Excellent evening with TimeLine Events, London Camera Exchange and Sony UK at the Barrow Hill Roundhouse, the last surviving railway roundhouse in the United Kingdom with an operational turntable. Built in 1870, it was threatened with demolition in 1991 when the site was closed by British Rail. It was saved by a group of volunteers who have transformed it into a railway museum and events venue.
Home to a collection of both steam and diesel locomotives and rolling stock, it also has an operational signal box, the Roundhouse Halt platform and Springwell Branch running line. A highlight of the visit was spotting 60163 ‘Tornado’ outside undergoing minor repairs and annual re-certification. This A1 Pacific ‘Peppercorn’ locomotive was built in 2008, the first steam engine built in the UK since 1960. It’s a magnificent piece of engineering!
Plenty of opportunities to take photos of the locos on display, and there were a group of re-enactors posing in period costume.
With the temperature outside around -5℃, it wasn’t much warmer inside the roundhouse, so glad of the opportunity to use the café between photos! A chance to try some different Sony lenses, but thankfully nothing I can’t live without… A few more photos from the evening, all taken with the SonyA7iii and either 24-105mm f4 or 55mm f1.8 lens…
Thanks to those kind people at Olympus and London Camera Exchange, I spent a very enjoyable day last week at the Llangollen Railway. Even though I don’t presently have an Olympus camera, that was no barrier, and it was good to spend a day with like-minded ‘togs exploring the photo opportunities around this lovely heritage railway.
Not only did we get to travel the length of the line through the beautiful Dee Valley in a superb steam hauled train, but also had access to one of the still-working signal boxes and a tour of the railway workshops. Remarkable what this largely volunteer supported railway charity has achieved – not only bringing back to life a section of railway that closed to passengers in 1965, but recreating many of the original buildings and structures that had been demolished. The line now runs for around 10 miles from the beautiful station at Llangollen, via Berwyn and Carrog to Corwen. Not only have the railway workshops rebuilt and maintained locomotives and rolling stock for the railway, but they are building new locomotives for their own use and on behalf of other heritage railways around the UK.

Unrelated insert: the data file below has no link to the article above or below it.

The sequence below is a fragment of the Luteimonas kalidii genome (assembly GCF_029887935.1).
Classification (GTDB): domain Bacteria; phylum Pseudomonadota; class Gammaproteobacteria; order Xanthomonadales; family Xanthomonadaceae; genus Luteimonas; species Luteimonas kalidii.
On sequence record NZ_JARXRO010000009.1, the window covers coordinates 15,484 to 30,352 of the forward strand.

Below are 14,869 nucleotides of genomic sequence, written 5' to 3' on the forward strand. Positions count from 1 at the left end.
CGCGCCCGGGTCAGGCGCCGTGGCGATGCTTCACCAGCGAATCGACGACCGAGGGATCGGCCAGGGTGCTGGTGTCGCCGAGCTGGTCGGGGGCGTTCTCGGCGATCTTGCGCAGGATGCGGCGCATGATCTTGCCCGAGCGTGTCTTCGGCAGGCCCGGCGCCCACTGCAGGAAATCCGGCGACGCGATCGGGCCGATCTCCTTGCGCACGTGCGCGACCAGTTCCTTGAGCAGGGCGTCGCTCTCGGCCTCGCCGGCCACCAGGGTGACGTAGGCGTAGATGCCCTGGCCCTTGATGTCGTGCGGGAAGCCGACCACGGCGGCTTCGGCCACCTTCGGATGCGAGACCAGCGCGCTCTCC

In addition to a year-round regular timetable, they run special events such as Santa Specials, and even host weddings – a wedding party were using the train for a reception when we visited.
Rather than be weighed down by my full photo kit, I traveled fairly light with just my Sony A7iii camera body, and 35mm and 55mm lenses. The lack of zoom flexibility was more than repaid by the opportunity to take some wide-aperture shallow depth of field shots. I’ve a few shots I’m very pleased with, and will definitely be returning! Here are a few more photos from the day – all suitably ‘retro’ processed to reflect the ambience of this delightful venue…